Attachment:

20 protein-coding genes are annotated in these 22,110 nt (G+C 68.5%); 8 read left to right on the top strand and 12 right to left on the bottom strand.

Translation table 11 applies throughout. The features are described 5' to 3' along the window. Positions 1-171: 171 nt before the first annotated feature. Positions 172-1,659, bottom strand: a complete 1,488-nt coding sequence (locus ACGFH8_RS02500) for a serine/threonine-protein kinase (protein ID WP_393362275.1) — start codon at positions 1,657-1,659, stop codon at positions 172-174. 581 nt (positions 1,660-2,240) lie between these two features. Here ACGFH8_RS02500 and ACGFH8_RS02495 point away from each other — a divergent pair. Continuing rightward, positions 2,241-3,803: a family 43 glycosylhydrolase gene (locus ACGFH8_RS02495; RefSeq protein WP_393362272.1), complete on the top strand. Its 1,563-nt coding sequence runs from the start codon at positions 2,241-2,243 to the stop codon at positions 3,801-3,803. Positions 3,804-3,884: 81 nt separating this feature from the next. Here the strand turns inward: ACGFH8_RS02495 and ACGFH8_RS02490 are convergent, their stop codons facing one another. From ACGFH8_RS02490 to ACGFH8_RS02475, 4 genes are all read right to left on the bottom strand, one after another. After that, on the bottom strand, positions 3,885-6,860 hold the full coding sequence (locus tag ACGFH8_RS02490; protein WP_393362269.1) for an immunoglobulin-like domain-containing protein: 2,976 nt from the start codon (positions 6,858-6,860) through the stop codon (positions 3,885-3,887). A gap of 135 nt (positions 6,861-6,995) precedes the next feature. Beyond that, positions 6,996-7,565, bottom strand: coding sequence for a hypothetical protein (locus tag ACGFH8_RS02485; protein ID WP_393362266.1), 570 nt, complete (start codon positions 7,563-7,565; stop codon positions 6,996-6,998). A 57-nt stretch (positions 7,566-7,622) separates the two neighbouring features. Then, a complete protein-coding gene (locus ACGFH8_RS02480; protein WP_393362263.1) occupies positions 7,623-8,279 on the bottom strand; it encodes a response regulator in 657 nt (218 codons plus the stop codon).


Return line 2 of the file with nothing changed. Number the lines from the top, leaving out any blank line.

Translation table 11 applies throughout. The features are described 5' to 3' along the window. Positions 1-171: 171 nt before the first annotated feature. Positions 172-1,659, bottom strand: a complete 1,488-nt coding sequence (locus ACGFH8_RS02500) for a serine/threonine-protein kinase (protein ID WP_393362275.1) — start codon at positions 1,657-1,659, stop codon at positions 172-174. 581 nt (positions 1,660-2,240) lie between these two features. Here ACGFH8_RS02500 and ACGFH8_RS02495 point away from each other — a divergent pair. Continuing rightward, positions 2,241-3,803: a family 43 glycosylhydrolase gene (locus ACGFH8_RS02495; RefSeq protein WP_393362272.1), complete on the top strand. Its 1,563-nt coding sequence runs from the start codon at positions 2,241-2,243 to the stop codon at positions 3,801-3,803. Positions 3,804-3,884: 81 nt separating this feature from the next. Here the strand turns inward: ACGFH8_RS02495 and ACGFH8_RS02490 are convergent, their stop codons facing one another. From ACGFH8_RS02490 to ACGFH8_RS02475, 4 genes are all read right to left on the bottom strand, one after another. After that, on the bottom strand, positions 3,885-6,860 hold the full coding sequence (locus tag ACGFH8_RS02490; protein WP_393362269.1) for an immunoglobulin-like domain-containing protein: 2,976 nt from the start codon (positions 6,858-6,860) through the stop codon (positions 3,885-3,887). A gap of 135 nt (positions 6,861-6,995) precedes the next feature. Beyond that, positions 6,996-7,565, bottom strand: coding sequence for a hypothetical protein (locus tag ACGFH8_RS02485; protein ID WP_393362266.1), 570 nt, complete (start codon positions 7,563-7,565; stop codon positions 6,996-6,998). A 57-nt stretch (positions 7,566-7,622) separates the two neighbouring features. Then, a complete protein-coding gene (locus ACGFH8_RS02480; protein WP_393362263.1) occupies positions 7,623-8,279 on the bottom strand; it encodes a response regulator in 657 nt (218 codons plus the stop codon).